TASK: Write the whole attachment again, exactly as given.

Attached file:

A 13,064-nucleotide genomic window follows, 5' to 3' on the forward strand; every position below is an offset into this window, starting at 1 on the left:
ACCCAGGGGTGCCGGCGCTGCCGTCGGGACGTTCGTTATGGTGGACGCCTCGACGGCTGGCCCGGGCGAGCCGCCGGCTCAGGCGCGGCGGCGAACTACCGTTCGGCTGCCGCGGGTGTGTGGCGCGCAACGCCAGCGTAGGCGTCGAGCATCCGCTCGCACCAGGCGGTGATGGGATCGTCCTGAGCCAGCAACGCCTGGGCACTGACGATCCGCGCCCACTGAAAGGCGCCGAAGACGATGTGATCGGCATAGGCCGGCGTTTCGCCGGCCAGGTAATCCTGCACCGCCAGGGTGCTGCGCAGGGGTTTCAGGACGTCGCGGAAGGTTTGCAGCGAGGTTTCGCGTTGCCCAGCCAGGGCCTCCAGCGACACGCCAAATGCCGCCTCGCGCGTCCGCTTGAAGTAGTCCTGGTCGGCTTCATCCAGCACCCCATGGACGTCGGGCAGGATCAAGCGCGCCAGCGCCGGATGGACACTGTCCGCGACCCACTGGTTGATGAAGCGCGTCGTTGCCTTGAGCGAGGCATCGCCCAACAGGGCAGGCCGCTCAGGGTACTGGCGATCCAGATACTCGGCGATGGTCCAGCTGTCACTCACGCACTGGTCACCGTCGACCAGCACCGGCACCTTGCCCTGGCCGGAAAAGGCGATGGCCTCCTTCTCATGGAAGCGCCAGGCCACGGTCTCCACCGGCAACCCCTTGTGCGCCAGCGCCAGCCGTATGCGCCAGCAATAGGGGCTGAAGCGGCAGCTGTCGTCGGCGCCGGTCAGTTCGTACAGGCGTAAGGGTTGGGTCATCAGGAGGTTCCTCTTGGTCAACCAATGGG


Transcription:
A 13,064-nucleotide genomic window follows, 5' to 3' on the forward strand; every position below is an offset into this window, starting at 1 on the left:
ACCCAGGGGTGCCGGCGCTGCCGTCGGGACGTTCGTTATGGTGGACGCCTCGACGGCTGGCCCGGGCGAGCCGCCGGCTCAGGCGCGGCGGCGAACTACCGTTCGGCTGCCGCGGGTGTGTGGCGCGCAACGCCAGCGTAGGCGTCGAGCATCCGCTCGCACCAGGCGGTGATGGGATCGTCCTGAGCCAGCAACGCCTGGGCACTGACGATCCGCGCCCACTGAAAGGCGCCGAAGACGATGTGATCGGCATAGGCCGGCGTTTCGCCGGCCAGGTAATCCTGCACCGCCAGGGTGCTGCGCAGGGGTTTCAGGACGTCGCGGAAGGTTTGCAGCGAGGTTTCGCGTTGCCCAGCCAGGGCCTCCAGCGACACGCCAAATGCCGCCTCGCGCGTCCGCTTGAAGTAGTCCTGGTCGGCTTCATCCAGCACCCCATGGACGTCGGGCAGGATCAAGCGCGCCAGCGCCGGATGGACACTGTCCGCGACCCACTGGTTGATGAAGCGCGTCGTTGCCTTGAGCGAGGCATCGCCCAACAGGGCAGGCCGCTCAGGGTACTGGCGATCCAGATACTCGGCGATGGTCCAGCTGTCACTCACGCACTGGTCACCGTCGACCAGCACCGGCACCTTGCCCTGGCCGGAAAAGGCGATGGCCTCCTTCTCATGGAAGCGCCAGGCCACGGTCTCCACCGGCAACCCCTTGTGCGCCAGCGCCAGCCGTATGCGCCAGCAATAGGGGCTGAAGCGGCAGCTGTCGTCGGCGCCGGTCAGTTCGTACAGGCGTAAGGGTTGGGTCATCAGGAGGTTCCTCTTGGTCAACCAATGGG